The tech/internet billionaires of the 1990s were never known for their largesse. They built their massive yachts. They bought their sports teams. They didn't give much back to the public domain, as the Rockefellers, Mellons and the Gettys once did (despite their many other flaws).
There are some exceptions, of course. Bill Gates finally found religion and got involved in philanthropy in a big way. Then, on a lesser scale, there's Jay Walker, the founder of Priceline and Walker Digital. He plowed many of his millions into creating The Walker Library of Human Imagination. As Wired magazine has put it, the library is a kind of intellectual Disneyland, a 3600 square foot room that displays great works of human imagination in an imaginative setting. Artifacts on display include: a complete Bible handwritten on sheepskin from 1240 AD, the first illustrated medical book from 1499, a 1699 atlas containing the first maps that put the sun at the center of the universe, the napkin on which FDR sketched his plan to win WWII, and an original 1957 Russian Sputnik satellite. You can get a full list of cultural curiosities here, watch the recently produced video tour of the library above, and spend a few minutes watching Walker talk about his library at TED.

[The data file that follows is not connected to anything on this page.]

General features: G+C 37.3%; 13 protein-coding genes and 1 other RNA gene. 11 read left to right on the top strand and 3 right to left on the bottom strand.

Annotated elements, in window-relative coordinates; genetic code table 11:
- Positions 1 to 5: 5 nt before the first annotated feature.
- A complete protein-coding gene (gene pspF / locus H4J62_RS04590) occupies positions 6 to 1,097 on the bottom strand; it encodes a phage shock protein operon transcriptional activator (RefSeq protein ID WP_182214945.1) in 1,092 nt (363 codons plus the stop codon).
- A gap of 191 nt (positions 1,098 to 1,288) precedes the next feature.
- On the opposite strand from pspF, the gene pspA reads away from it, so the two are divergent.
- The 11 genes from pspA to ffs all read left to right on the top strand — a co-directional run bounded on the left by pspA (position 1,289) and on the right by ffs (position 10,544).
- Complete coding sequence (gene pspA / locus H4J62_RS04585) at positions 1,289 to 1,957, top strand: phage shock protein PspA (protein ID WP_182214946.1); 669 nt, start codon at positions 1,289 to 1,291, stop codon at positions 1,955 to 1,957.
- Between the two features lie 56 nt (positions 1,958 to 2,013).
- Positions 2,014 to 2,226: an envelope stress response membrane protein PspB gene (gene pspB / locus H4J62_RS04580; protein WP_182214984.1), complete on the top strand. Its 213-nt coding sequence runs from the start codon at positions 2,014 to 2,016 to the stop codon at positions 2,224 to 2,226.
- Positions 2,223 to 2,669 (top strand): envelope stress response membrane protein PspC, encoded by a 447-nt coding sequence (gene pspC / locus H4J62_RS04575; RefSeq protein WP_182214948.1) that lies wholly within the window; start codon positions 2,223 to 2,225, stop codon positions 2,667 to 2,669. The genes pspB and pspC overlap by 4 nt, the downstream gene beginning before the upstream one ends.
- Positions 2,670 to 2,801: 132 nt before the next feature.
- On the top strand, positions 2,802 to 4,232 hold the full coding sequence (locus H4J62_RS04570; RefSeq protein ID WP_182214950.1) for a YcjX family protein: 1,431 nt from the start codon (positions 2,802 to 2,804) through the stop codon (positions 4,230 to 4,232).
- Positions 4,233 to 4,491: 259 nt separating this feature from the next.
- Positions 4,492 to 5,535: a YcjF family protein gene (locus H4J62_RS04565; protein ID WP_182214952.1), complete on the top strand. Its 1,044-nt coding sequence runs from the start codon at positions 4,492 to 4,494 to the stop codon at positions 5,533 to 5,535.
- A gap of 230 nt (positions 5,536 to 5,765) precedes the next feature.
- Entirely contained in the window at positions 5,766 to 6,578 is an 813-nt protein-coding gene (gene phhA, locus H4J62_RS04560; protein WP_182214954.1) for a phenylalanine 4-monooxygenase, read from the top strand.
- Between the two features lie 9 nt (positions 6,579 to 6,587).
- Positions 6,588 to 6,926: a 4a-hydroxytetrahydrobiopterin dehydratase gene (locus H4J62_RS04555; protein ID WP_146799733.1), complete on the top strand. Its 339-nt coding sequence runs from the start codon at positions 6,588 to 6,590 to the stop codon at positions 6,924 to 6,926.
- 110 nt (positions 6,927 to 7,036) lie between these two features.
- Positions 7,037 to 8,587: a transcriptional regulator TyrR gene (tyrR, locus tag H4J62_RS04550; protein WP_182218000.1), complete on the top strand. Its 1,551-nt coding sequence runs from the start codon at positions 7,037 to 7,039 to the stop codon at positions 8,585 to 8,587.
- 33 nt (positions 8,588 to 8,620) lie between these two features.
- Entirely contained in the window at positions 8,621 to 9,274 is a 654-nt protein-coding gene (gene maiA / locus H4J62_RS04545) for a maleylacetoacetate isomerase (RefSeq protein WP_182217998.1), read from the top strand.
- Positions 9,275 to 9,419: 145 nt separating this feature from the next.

Thanks Colleen for flagging the new video.